Green Pulse Ep 27: Making peat forests pay for their own conservation
Synopsis: Green Pulse is an environmental podcast series at The Straits Times which analyses the beat of the changing environment, from biodiversity conservation to climate change.
The dry season in South-east Asia is just around the corner, bringing with it the prospect of haze. Fires in Indonesia can be started by accident, or deliberately to clear land. And because they take place on carbon-rich peatlands - naturally water-logged ecosystems that are flammable when drained for agriculture - the fires can burn underground and for days on end, causing them to spiral out of control.
But in the heart of Borneo, a businessman has a novel idea for how to make peat forests pay for their own conservation. The Katingan Mentaya project in Central Kalimantan is a preserved peat forest more than twice the size of Singapore. Healthy peatlands have plenty of carbon locked in their depths - and that is essentially what the Katingan Mentaya project in Central Kalimantan hopes to "sell" as carbon credits.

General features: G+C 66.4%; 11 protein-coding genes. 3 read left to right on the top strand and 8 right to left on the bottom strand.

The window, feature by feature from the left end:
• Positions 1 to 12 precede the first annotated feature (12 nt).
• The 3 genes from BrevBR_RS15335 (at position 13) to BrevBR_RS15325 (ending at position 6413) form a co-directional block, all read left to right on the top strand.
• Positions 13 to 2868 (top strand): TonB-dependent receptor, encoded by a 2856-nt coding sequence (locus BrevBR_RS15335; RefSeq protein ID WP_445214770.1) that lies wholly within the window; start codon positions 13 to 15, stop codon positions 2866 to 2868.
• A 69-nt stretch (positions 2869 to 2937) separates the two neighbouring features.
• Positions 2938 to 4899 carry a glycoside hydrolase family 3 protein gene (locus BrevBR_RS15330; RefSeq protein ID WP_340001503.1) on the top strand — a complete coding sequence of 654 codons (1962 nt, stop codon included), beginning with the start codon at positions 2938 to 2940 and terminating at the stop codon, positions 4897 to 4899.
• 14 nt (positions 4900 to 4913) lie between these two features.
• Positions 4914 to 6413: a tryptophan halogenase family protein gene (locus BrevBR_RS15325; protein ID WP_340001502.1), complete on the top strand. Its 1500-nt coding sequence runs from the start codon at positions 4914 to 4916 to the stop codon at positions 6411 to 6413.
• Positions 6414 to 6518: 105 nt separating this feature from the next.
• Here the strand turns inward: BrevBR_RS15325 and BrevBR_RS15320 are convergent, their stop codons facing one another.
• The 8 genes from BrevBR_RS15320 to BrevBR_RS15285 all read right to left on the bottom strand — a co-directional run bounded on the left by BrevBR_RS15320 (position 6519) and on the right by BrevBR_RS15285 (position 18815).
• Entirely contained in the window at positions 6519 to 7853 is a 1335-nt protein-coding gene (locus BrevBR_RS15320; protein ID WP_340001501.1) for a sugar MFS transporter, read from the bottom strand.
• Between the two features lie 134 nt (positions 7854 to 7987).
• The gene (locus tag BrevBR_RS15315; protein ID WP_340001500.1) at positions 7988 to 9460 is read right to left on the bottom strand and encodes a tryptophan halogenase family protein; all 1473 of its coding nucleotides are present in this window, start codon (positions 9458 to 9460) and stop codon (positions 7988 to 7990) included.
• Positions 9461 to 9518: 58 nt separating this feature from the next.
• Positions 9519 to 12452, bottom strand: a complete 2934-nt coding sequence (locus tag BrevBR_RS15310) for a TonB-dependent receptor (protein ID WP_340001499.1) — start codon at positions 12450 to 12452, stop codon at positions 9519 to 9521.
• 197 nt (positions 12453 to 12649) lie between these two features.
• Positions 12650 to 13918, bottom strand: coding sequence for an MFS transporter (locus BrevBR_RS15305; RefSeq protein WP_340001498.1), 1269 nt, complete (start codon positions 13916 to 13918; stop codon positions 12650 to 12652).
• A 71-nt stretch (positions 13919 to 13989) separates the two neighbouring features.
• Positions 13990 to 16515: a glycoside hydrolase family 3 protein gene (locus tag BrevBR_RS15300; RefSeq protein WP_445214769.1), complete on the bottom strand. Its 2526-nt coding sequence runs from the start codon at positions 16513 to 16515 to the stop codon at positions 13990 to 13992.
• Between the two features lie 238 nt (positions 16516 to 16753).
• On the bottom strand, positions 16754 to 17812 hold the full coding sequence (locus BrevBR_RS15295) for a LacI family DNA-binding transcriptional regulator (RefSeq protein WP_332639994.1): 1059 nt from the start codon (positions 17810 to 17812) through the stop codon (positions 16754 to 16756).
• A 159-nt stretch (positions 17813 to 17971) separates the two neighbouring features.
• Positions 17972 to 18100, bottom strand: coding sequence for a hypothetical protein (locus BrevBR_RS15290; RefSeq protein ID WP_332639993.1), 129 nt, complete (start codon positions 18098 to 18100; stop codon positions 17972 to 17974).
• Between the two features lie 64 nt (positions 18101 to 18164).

Active conservation and restoration efforts, such as the replanting of trees in degraded areas, have allowed the land to remove carbon from the atmosphere and store it underground, equivalent to taking two million cars off the road each year.
The 7.5 million carbon credits that the Katingan Mentaya project produces each year are sold to businesses. Each unit purchased prevents a tonne of carbon dioxide from entering the earth's atmosphere.
Tune in to this episode for more on the ‘black gold’ in the heart of Borneo, as we chat with Mr Dharsono Hartono, the co-founder of the Katingan Mentaya project.
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Edited by: Adam Azlee
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